Back to School…
Pursuing higher education is stressful, but sometimes, it’s a plunge you just have to take – whether it’s to finish something you started years ago and finally get that degree, or as a means to break through a salary ceiling and provide stability and a more comfortable lifestyle for your family.
It Will be Stressful, but Do-Able
As good as the intentions may be, going back to school after getting married can certainly bump up the stress level. Maybe this has been an ongoing discussion for awhile, but when you or your spouse finally decides that now is the time, the pressure is on. The thought starts to cross your mind: “Is this really the best idea for our family right now?” The idea of reducing or losing one income in order to return to school can be concerning, and one spouse shouldering more financial burden and responsibility at home can be a daunting challenge. Let’s not even get started on the possibility of student debt! The first instinct might be to give up on this terrifying thought altogether and just stick to the status quo, but what if it’s too important of a dream to let go?
In this blog, I’ll be sharing some tips on how to reduce stress, increase the marriage bond, and set aside dedicated time to furthering education as well as strengthening your marriage. Who says you can’t have the best of both worlds?
Team Up & Face it Together.
There is obviously a lot of pressure that married students have to manage since they are juggling school, their marriage, and their family and household. Instead of viewing school as a personal project that only one partner has to deal with, approach it as a team. Support and help each other out, knowing that this goal going to provide more opportunities, better jobs, higher salaries, and benefits for the both of you. Keeping in mind that you are both making sacrifices for a better life together will decrease resentment towards each other and strengthen the relationship.
Create a Chore Calendar.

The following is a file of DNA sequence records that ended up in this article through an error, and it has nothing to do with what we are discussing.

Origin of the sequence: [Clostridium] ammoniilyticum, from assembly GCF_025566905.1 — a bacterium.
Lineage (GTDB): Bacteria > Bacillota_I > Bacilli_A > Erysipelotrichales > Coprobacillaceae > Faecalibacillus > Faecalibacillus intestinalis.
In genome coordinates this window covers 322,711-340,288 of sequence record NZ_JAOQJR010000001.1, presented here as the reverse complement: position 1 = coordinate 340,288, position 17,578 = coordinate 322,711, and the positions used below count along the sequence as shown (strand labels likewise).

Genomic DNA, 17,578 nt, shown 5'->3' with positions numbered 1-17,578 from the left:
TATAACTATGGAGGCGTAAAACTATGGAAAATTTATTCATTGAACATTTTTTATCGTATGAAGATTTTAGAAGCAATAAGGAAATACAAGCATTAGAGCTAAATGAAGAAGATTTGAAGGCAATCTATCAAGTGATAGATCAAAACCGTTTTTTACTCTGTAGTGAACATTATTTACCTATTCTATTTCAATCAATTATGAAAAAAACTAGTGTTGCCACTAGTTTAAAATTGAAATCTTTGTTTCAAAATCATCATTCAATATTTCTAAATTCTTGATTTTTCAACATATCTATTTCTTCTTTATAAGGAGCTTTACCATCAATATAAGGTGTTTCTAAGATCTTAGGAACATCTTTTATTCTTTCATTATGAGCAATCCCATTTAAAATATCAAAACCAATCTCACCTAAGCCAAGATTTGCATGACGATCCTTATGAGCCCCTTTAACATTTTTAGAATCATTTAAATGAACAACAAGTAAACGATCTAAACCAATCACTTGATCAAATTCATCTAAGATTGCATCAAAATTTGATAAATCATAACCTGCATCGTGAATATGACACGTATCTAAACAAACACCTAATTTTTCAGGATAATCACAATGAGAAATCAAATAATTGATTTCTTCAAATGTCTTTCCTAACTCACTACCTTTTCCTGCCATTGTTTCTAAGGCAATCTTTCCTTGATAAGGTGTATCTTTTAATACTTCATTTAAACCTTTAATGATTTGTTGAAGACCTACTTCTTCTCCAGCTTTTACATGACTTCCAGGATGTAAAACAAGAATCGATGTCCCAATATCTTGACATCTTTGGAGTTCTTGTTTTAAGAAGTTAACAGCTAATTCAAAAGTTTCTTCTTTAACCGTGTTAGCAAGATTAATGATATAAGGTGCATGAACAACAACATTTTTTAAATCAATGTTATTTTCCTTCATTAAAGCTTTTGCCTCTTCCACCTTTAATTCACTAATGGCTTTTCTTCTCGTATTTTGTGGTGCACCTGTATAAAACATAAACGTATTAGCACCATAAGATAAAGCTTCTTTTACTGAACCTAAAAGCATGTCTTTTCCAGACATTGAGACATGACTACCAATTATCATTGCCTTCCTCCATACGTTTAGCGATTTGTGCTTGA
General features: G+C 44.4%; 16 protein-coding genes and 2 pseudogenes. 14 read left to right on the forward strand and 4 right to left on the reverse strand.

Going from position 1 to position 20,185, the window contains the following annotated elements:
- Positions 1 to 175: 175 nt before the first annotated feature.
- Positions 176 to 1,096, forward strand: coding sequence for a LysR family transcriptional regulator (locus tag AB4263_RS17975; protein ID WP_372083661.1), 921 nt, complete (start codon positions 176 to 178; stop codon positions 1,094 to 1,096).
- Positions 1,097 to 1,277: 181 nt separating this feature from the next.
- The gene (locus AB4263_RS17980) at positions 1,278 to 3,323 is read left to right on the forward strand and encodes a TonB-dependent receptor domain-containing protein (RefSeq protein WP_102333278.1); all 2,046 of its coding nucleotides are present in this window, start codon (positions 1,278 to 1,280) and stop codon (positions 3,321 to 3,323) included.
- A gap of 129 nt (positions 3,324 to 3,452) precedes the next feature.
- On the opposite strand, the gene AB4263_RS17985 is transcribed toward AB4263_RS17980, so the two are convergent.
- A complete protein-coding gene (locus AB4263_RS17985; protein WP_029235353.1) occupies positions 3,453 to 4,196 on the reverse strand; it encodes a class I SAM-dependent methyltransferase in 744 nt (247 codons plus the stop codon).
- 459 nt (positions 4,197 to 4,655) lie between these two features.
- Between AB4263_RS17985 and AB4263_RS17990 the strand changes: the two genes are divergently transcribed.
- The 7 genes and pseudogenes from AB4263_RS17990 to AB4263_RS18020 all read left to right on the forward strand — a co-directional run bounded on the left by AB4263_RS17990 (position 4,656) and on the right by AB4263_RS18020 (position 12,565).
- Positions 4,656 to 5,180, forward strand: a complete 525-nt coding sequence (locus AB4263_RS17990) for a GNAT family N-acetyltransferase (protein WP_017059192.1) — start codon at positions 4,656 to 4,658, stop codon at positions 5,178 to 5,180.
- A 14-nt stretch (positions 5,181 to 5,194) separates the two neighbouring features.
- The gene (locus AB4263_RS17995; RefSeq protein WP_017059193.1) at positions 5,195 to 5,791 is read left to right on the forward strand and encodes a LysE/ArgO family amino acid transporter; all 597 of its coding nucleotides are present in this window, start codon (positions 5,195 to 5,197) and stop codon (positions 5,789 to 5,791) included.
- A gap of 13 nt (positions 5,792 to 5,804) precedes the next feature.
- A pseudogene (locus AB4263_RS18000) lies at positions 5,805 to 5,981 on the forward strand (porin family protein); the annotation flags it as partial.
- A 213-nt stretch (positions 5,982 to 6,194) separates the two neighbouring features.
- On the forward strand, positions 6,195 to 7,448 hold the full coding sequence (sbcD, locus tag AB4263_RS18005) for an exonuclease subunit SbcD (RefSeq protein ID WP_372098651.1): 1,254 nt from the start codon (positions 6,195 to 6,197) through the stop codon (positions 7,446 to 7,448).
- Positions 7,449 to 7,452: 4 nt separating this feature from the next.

To prevent household chores from falling out of balance or piling onto one person, it may be a good idea to draft up a calendar or schedule to follow. Include any activity that takes up time – school-related, such as studying, projects, homework, test preparation, as well as household-related, such as cleaning, laundry, meal-prepping, grocery shopping, watching the kids, etc. Then discuss with your spouse who is in charge of what. By listing all these activities out, it’s easy to see what work needs doing and how to prioritize tasks in a way that is acceptable to both of you.
Schedule Quality Time.
In addition to scheduling your daily chores and tasks, you should also use the calendar to set aside some good old quality time to spend together. This could look like a date night sometime during the week, sitting down to have certain meals together, or doing an activity together after chores/school work are completed. This gives you the opportunity to focus on your relationship and prevent it from getting buried underneath school, housework, and children. Short on time? Show each other love and appreciation in other ways, such as leaving thoughtful notes in each other’s lunch boxes, bringing each other treats (i.e. a snack while studying or after work), or sending messages when apart letting you know you’re thinking of each other. These little reinforcements go a long way in building a strong marriage. The stronger your marriage is, the easier it will be to get through school.
Every semester comes with goals to meet and obstacles to get through. If you approach going to school as a team project, then it’s only fitting to celebrate each achievement together. Schedule to have a celebratory meal, grab a special treat, or do something fun after finishing an exam or submitting a big project. Then, when graduation finally arrives, throw a huge party or plan a getaway to celebrate this tremendous occasion – an achievement that was made possible by your support of each other. Always remember that this was a team effort!
While going back to school will reap numerous rewards and opportunities, married couples should be aware of the massive changes, shifts in roles, and strain it may place on their relationship. While it is a serious test of endurance, perseverance, and understanding, keep in mind it will not last forever. As long as you communicate, attempt to balance the work, and keep your relationship strong and supportive, then the victory that you celebrate at graduation belongs to both of you.
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